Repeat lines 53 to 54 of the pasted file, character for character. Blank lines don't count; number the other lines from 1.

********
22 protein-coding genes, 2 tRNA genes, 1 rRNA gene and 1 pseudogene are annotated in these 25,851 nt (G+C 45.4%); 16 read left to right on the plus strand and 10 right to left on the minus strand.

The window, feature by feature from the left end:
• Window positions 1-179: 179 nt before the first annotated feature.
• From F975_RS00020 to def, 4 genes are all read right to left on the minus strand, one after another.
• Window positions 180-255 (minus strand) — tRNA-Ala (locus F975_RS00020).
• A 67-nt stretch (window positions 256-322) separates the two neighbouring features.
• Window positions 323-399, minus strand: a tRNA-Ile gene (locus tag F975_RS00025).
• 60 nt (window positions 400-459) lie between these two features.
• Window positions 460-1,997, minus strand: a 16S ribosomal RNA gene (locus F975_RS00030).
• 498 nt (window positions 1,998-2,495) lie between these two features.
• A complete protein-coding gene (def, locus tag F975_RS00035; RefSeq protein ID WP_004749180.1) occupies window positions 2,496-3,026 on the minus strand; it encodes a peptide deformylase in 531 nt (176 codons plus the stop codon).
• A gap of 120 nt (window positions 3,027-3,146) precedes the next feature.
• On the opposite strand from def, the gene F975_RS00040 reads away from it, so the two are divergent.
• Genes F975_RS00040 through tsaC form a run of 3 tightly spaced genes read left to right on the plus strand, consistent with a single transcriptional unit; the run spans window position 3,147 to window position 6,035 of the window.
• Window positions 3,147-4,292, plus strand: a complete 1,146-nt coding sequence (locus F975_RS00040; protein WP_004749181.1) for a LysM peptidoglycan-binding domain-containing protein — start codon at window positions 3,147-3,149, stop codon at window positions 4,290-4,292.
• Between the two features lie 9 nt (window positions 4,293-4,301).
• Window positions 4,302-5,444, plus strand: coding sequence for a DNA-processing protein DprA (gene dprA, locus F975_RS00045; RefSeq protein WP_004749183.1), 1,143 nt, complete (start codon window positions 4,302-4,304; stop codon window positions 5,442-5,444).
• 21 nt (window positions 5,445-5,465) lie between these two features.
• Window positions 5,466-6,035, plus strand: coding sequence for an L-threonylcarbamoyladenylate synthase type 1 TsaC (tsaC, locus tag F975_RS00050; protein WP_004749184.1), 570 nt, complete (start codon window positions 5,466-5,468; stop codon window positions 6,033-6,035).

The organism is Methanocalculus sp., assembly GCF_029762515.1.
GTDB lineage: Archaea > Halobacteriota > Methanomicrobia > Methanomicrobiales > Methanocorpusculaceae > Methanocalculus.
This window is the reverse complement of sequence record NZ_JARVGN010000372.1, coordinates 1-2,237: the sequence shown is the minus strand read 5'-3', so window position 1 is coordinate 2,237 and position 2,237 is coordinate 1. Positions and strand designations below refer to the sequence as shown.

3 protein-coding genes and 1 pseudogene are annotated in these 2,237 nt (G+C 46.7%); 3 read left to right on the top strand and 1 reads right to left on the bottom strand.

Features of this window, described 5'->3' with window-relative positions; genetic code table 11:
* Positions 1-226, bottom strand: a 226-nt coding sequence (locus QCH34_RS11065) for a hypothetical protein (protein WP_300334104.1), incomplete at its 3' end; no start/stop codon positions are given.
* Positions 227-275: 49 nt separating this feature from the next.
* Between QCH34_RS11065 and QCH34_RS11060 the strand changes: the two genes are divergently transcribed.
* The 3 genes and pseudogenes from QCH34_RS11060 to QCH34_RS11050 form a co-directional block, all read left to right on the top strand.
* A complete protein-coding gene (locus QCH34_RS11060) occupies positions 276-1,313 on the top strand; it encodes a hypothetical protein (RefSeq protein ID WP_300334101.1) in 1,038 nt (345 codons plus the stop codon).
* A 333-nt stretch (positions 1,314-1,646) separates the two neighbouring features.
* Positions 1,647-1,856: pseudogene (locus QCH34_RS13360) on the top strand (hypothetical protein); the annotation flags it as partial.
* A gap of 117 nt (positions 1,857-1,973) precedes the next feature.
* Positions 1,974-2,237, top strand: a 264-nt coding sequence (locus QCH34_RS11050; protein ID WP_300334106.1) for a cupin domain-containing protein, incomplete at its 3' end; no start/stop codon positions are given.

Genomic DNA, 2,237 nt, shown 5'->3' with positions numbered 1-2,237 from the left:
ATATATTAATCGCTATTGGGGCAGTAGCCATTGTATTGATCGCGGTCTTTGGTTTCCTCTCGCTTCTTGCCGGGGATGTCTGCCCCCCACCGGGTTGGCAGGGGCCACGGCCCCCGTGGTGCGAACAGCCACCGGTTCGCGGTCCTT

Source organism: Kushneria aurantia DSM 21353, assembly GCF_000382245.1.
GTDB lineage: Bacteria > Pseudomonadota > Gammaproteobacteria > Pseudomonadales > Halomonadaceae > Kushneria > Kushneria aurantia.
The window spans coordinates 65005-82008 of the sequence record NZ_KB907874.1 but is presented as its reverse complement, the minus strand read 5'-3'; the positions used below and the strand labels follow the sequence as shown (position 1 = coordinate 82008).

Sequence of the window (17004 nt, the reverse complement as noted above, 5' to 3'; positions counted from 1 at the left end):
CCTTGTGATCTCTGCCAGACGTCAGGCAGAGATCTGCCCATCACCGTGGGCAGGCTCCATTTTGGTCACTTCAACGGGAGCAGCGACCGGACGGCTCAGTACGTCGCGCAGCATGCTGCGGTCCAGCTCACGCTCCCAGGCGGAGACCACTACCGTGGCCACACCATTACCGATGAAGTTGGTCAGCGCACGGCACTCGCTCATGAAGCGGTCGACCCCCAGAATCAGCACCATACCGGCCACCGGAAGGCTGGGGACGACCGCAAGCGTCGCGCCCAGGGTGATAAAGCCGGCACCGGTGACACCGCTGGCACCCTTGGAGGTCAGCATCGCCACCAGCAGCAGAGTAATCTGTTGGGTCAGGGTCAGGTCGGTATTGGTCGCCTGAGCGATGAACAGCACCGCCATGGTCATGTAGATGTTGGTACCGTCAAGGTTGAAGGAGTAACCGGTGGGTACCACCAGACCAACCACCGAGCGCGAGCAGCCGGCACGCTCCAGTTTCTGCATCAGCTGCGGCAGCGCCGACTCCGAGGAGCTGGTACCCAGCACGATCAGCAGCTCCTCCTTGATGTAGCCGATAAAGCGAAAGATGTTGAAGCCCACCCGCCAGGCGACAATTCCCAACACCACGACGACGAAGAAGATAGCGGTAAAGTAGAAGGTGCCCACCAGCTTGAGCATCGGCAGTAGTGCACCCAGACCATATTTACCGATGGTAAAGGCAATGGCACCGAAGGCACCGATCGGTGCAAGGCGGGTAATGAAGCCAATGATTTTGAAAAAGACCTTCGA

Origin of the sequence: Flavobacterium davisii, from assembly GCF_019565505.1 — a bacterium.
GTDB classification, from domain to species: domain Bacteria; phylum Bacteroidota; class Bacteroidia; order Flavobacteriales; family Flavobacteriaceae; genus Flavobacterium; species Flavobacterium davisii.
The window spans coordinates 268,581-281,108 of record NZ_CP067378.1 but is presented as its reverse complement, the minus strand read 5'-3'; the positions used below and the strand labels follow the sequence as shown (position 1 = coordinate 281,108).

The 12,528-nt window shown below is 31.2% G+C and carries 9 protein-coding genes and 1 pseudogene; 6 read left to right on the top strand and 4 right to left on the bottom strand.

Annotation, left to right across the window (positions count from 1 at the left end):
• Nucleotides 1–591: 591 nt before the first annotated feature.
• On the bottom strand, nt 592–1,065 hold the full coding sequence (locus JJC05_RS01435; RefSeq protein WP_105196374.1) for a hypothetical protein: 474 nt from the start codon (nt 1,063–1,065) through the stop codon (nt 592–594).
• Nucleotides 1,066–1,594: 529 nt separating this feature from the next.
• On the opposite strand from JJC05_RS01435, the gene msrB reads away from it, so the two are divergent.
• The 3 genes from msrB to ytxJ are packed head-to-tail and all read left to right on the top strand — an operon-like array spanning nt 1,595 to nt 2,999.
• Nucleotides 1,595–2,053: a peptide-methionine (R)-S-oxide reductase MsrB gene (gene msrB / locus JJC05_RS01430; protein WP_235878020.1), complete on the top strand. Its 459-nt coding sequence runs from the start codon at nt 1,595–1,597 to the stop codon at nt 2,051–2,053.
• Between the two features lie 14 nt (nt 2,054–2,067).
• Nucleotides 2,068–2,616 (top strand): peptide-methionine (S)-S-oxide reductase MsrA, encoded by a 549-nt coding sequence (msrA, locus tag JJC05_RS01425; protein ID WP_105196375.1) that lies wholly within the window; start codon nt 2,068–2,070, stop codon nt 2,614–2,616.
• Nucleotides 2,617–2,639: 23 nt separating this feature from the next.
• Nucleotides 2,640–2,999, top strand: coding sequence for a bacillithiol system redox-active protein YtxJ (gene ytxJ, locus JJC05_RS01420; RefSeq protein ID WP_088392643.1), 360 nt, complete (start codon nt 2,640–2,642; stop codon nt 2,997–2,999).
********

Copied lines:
• Nucleotides 2,068–2,616 (top strand): peptide-methionine (S)-S-oxide reductase MsrA, encoded by a 549-nt coding sequence (msrA, locus tag JJC05_RS01425; protein ID WP_105196375.1) that lies wholly within the window; start codon nt 2,068–2,070, stop codon nt 2,614–2,616.
• Nucleotides 2,617–2,639: 23 nt separating this feature from the next.